FOCUSED READING SESSIONS IMPROVE CORRELATION OF ECHOCARDIOGRAPHIC ASSESSMENT OF RIGHT VENTRICULAR SYSTOLIC FUNCTION WITH RIGHT VENTRICULAR EJECTION FRACTION BY CARDIAC MAGNETIC RESONANCE IMAGING
Bo Xu, M.D., Heart and Vascular Institute, Cleveland Clinic, OH, USA
Background: Echocardiographic assessment of right ventricular (RV) systolic function is limited by the complex geometric shape of the right ventricle. Reliance on conventional longitudinal measures of RV systolic function (tricuspid annular plane systolic excursion (TAPSE), systolic tissue velocity (Sí) may lead to inaccurate assessment of global RV systolic function. The incremental benefit of RV strain in the assessment of RV systolic function is unclear.
Aims: We investigated whether focussed reading sessions would improve correlation of echocardiographic assessment of RV systolic function with right ventricular ejection fraction (RVEF), as quantified by cardiac magnetic resonance imaging (CMR). We also assessed whether incorporating RV strain would incrementally improve echocardiographic assessment of RV systolic function.
Methods: 20 echocardiography readers (7 echocardiologists, 5 fellows, 8 technologists) evaluated 19 randomly selected cases. During the first reading session, standard RV views (parasternal long-axis, parasternal short-axis, apical four-chamber, dedicated RV apical view, subcostal), TAPSE and Sí were shown. The readers categorized RV systolic function into normal, mild, moderate or severe dysfunction. Three weeks later, the readers assessed the same cases again, with the addition of RV global and free wall strain parameters.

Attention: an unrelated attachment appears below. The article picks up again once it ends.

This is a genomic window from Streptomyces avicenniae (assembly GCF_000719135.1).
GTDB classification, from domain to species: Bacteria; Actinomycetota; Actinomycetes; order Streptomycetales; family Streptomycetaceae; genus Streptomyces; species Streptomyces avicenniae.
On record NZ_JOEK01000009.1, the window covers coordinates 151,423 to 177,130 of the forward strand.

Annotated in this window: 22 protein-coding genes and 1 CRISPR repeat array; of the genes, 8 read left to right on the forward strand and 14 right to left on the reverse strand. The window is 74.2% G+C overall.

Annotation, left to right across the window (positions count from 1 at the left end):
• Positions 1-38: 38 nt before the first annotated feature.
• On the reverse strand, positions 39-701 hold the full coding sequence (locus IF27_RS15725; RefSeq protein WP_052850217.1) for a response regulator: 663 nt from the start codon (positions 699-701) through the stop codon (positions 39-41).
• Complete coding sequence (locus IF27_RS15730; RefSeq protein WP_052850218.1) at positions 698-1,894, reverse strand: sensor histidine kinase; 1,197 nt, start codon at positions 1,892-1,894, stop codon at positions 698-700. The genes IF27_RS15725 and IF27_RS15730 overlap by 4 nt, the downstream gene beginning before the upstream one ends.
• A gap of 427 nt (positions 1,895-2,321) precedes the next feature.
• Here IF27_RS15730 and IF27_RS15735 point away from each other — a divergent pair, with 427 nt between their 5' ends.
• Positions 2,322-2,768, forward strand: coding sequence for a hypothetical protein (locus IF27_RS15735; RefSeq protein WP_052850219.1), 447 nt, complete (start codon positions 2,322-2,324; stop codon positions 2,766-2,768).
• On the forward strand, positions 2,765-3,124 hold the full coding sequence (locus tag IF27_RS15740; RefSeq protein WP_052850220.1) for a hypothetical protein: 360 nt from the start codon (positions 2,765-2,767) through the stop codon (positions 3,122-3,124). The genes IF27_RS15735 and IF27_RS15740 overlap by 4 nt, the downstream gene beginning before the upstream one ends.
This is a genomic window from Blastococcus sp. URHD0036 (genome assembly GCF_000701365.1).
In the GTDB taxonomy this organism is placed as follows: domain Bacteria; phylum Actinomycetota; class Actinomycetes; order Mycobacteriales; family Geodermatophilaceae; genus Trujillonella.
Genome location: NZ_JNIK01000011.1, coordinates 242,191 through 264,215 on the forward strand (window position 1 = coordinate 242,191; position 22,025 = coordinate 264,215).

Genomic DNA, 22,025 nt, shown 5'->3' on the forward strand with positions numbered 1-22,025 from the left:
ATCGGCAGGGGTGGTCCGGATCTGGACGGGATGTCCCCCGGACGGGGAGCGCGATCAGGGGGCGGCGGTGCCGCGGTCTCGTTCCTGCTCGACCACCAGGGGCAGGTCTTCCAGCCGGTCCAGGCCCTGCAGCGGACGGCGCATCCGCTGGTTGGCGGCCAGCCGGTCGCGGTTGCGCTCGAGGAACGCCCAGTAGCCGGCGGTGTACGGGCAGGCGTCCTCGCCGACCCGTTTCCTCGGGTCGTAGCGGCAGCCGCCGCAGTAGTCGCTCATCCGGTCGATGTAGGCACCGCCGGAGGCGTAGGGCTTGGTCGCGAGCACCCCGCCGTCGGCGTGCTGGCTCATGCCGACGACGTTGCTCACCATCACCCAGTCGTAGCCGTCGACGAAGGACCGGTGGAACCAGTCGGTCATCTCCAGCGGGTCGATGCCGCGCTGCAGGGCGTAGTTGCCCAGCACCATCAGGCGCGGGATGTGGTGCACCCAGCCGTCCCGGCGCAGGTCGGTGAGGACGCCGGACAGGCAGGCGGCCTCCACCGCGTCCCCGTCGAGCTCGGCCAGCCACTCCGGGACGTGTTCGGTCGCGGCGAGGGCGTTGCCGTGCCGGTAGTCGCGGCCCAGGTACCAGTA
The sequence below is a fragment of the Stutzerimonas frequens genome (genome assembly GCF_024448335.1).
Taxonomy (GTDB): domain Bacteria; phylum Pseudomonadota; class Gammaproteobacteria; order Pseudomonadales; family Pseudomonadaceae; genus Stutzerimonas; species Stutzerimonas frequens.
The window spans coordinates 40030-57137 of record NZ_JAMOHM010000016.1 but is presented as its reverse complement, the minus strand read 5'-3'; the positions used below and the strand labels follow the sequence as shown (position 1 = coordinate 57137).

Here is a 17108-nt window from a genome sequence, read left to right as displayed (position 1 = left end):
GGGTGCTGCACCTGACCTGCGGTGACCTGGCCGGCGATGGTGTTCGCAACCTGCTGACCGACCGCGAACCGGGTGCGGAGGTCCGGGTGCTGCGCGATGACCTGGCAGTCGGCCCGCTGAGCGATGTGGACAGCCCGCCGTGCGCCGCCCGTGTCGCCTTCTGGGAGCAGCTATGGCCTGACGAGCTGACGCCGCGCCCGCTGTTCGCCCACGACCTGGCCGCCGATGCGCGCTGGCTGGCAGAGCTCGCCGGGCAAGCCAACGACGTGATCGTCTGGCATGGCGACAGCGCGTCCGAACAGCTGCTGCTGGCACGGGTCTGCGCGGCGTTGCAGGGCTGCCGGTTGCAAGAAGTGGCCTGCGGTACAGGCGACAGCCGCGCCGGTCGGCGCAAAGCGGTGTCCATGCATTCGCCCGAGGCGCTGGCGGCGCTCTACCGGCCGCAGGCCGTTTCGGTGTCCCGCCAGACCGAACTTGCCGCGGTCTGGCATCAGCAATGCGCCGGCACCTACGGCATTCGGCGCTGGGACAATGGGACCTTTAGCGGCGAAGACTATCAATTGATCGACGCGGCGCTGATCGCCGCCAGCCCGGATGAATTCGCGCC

Results: RVEF by CMR: 21% to 62% (normal: n=6; mild dysfunction: n=8; moderate dysfunction: n=3; severe dysfunction: n=2). TAPSE: 9 to 32 mm. Sí: 5 to 16 cm/second. RV global and free wall strains: -24.5 to -7.7%, and -31.7% to -9.7%, respectively. The original reported grades of RV systolic function: normal (n=15); mild dysfunction (n=2); moderate dysfunction: (n=2); severe dysfunction: (n=0). Correlation of initial grades of RV systolic function with CMR RVEF by Spearmanís rho: -0.59. Following the first focussed reading session, correlation with RVEF by Spearmanís rho: -0.67 Ī 0.19 (p=0.04). Following the second focussed reading session, correlation with RVEF by Spearmanís rho: -0.61 Ī 0.10 (p>0.05).
Conclusion: Reading sessions focussed on the right ventricle improved correlation of echocardiographic assessment of RV systolic function with RVEF by CMR. Routine incorporation of right ventricular strain parameters did not improve correlation with RVEF by CMR further.